Forgiving Myself

Posted by mouthyb | Posted in | Posted on 1:32 PM


It's a truism for children with abusive childhoods that the wounds inflicted therein are not ever really gone. Sometimes they hurt less, sometimes more, and the ramifications of what we learn about ourselves are on-going.

I learned a lot of things about myself in my childhood, not the least of which was that some fundamental social and personal deficit made me a bad person, and essentially unloveable. Certainly this is exactly what my parents told me. The on-going feelings of inadequacy, rejection and an incredible, un-shiftable feeling of isolation. I genuinely thought I was damned to a life in which I was close to no one, even when I wanted to be (which was not all that often).

I've been holding a grudge against myself for years that was unable to be shifted by reason, by research or by my own efforts for not being the sort of person who could be loved, directly as a result of being raised by two people who did not love me, and my on-going problems connecting with people.

The other big revelation, after officially being diagnosed with Asperger's, is that I no longer have to keep coming back to my own unknown deficiency as a reason why I am, on some level, unloveable. Seems a little weird, but stay with me: biology is not mutable, though it is able to be worked around. If this deficit is a function of my personality, then I must (on some level) want to be isolated. It is not, however, a function of personality. As a function of biology, my desire to connect or not to connect (my therapist spent a lot of time before the diagnosis wondering why I didn't seem to 'want' to be more social) is immaterial to the fundamental difficulties I have.

Or, to put it another way, my understanding of myself as someone able to understand and narrate their own experience has been validated. There was some question, for me, about my ability to know myself based on genuine efforts to get to know this or that person that blew up, sometimes catastrophically.

Emotionally, to the extent that I am emotional, this means that I can forgive myself. That nagging sense that I must somehow be sabotaging myself and what that meant for my ability to know myself can be dismissed.

And that? That is more a relief than I can easily explain.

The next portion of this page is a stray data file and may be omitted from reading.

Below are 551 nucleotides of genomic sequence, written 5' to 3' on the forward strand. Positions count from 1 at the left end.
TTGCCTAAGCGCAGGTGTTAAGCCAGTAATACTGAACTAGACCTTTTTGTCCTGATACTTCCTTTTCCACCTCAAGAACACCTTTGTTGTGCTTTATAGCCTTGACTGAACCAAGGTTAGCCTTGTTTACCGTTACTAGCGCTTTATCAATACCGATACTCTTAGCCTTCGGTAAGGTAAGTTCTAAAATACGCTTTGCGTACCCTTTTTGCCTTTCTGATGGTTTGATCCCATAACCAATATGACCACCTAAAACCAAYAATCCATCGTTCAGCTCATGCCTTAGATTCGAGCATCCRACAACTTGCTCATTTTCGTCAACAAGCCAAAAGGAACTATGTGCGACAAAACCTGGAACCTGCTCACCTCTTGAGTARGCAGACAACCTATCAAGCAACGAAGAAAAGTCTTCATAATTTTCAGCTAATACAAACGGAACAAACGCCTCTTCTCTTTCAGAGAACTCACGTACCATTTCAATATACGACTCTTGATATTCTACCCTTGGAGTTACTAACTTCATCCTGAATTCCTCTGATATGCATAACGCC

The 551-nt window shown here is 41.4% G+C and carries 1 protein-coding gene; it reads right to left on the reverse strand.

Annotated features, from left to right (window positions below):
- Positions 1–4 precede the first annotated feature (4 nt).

A Light at the End of the Tunnel

Posted by mouthyb | Posted in | Posted on 1:13 AM


Last week, I finally got a definitive diagnosis of Aspergers after years of fill-in-the-blank, this-is-what-I-feel-like-today diagnoses given by the professionals I've contacted over the years. (And really, I'm incredibly grateful diagnosticians are actually looking at autism as a diagnosis for people with consistent social, but not academic, delays.) I've had one of everything so far, even though the diagnoses are contradictory, and sometimes radically at odds with my experiences. When the new results came back, it was all I could do not to stand up and yell, "fucking FINALLY."

Most of the people I know don't understand why the diagnosis is so important to me. After all, it doesn't actually change the way I go about day to day living. It's true, I'll still get up in the morning and go about the minutae of my day. However, the diagnosis itself has a series of pervasive, ameliorating effects on how I treat myself and what I know to be true of myself.

Here's the thing: I am BAD at social stuff. Interacting with people, especially with large groups of people or multiple neurotypical people is nerve wracking in ways that I can describe, like the constant tedious balancing act of running through non-verbals that are considered to be validating, while paying attention to what they say, and in ways I can't describe. How can I describe why extended eye contact with unfamiliar people makes my eyes water or why when I'm asked to remember a place, I "drive" there visually?

Hell if I knew--and in fact I didn't know other people didn't visualize the way I do until last week. I didn't know that other people don't dream vividly and in color, with music (and text) until about four years ago.

For many years, I had thought I should somehow manage to figure out how to not just behave the right way, but to be the right way. I've felt incredibly guilty and, frankly, defective--how smart, I thought, could I actually be if I couldn't possibly manage daily conversations?

It is a relief to find out that rather than some deficit of personality, there's a neuro-chemical problem. I don't have to blame myself for not being smart enough or somehow being subconsciously self-defeating. If I fail at social tasks, it is not a punishment, nor is a punishment necessary.

But more importantly, I don't have to be quite so bitter. If I don't understand the confusing (and sometimes cruel) behaviors of people who are neurotypical, it doesn't mean that they're playing a game with me or being offensive on purpose. You see, I'm not normal, and no game they play could be more confusing than what they are.

The answer to why I don't see some things (or over-see others) is not their cruelty, nor is it my own ignorance or stupidity--it's biology.

The urge to yell finally is for this reason: I can finally stop kicking myself.

I can learn better behaviors because now I know where to start. That particular light at the end of the tunnel is the most beautiful thing I have seen in some time. It means that while different, I am whole.